Every Secret Thing
It is early evening, summer time and hot. Two eleven year old girls, Alice and Ronnie, are on their way home from a swimming party when they happen to see a baby's stroller, with baby girl sleeping inside, left unattended on the top step of a house. Ronnie says to Alice: 'We have to take care... show more
It is early evening, summer time and hot. Two eleven year old girls, Alice and Ronnie, are on their way home from a swimming party when they happen to see a baby's stroller, with baby girl sleeping inside, left unattended on the top step of a house. Ronnie says to Alice: 'We have to take care of this baby.' But what exactly does she mean? Four days later the body of little Olivia Barnes is discovered in a hut in Baltimore's rambling Leakin Park by a young rookie detective, Nancy Porter. What can have happened in those four days to bring about this appalling crime? The girls are arrested and found guilty. Seven years later Ronnie and Alice, now eighteen, are released from their separate prisons, back into their old neighbourhood where the mother of baby Olivia still lives. Another child goes missing, and Nancy Porter and her partner get the case ...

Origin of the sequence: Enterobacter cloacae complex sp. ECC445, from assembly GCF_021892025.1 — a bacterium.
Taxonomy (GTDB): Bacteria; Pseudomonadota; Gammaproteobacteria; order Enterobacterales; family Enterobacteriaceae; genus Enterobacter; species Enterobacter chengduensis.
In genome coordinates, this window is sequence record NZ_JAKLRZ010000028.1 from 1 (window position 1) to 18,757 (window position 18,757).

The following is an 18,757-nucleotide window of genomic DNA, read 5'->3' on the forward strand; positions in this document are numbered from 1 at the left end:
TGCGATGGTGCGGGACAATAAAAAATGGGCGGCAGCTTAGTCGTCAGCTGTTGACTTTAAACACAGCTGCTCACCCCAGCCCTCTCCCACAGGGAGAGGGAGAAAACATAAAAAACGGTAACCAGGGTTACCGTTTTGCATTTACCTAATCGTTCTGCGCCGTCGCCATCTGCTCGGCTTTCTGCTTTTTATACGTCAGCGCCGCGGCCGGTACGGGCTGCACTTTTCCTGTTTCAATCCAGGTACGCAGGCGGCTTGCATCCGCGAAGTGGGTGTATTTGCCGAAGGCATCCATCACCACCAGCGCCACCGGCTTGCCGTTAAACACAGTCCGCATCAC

Format: mass market paperback
Publish date: September 28th 2004
Pages no: 410
Edition language: English
And I give up. Don't care enough to continue reading. I have read FOUR other books while trying to complete this one. Ended up reading the spoiler reviews on here and sad to say that I just didn't really care.The only reason I picked up this book was because I heard they were turning it into a movie...
Two eleven-year old girls are sent home in shame from a birthday party. They see a baby carriage sitting outside of a house, peer inside and see a baby, and they decide they absolutely must take care of it. But something goes wrong, and the baby dies, and the two girls are sent to separate juvenil...
Intense, filled with twists of characters that leaves you second guessing yourself to the end.
I quite enjoy Lippman's mysteries - the entire community perspective, the rotating points of view, the lack of one entirely sympathetic viewpoint. I came to her books on the heels of Eileen Dreyer's books, which I adore madly but can only read a couple in a row. They're kind of like candy. Lippman's...